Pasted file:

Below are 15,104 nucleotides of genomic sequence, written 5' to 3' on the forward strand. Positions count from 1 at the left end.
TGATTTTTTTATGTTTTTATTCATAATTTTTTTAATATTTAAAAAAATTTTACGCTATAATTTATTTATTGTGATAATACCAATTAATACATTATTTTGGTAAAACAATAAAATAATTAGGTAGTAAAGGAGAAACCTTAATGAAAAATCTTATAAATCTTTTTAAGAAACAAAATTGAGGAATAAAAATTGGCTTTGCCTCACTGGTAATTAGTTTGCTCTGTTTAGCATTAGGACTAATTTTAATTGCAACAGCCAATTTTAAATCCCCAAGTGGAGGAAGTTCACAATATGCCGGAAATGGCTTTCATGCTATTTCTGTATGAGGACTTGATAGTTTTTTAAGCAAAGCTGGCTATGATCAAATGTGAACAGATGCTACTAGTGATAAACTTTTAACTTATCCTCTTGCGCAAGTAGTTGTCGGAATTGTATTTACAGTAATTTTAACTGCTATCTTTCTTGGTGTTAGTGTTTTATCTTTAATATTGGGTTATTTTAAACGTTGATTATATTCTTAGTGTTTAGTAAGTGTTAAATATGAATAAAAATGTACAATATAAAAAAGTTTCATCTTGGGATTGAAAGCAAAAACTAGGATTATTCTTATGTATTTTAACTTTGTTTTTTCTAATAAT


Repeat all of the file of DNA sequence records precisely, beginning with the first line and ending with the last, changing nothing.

Below are 15,104 nucleotides of genomic sequence, written 5' to 3' on the forward strand. Positions count from 1 at the left end.
TGATTTTTTTATGTTTTTATTCATAATTTTTTTAATATTTAAAAAAATTTTACGCTATAATTTATTTATTGTGATAATACCAATTAATACATTATTTTGGTAAAACAATAAAATAATTAGGTAGTAAAGGAGAAACCTTAATGAAAAATCTTATAAATCTTTTTAAGAAACAAAATTGAGGAATAAAAATTGGCTTTGCCTCACTGGTAATTAGTTTGCTCTGTTTAGCATTAGGACTAATTTTAATTGCAACAGCCAATTTTAAATCCCCAAGTGGAGGAAGTTCACAATATGCCGGAAATGGCTTTCATGCTATTTCTGTATGAGGACTTGATAGTTTTTTAAGCAAAGCTGGCTATGATCAAATGTGAACAGATGCTACTAGTGATAAACTTTTAACTTATCCTCTTGCGCAAGTAGTTGTCGGAATTGTATTTACAGTAATTTTAACTGCTATCTTTCTTGGTGTTAGTGTTTTATCTTTAATATTGGGTTATTTTAAACGTTGATTATATTCTTAGTGTTTAGTAAGTGTTAAATATGAATAAAAATGTACAATATAAAAAAGTTTCATCTTGGGATTGAAAGCAAAAACTAGGATTATTCTTATGTATTTTAACTTTGTTTTTTCTAATAAT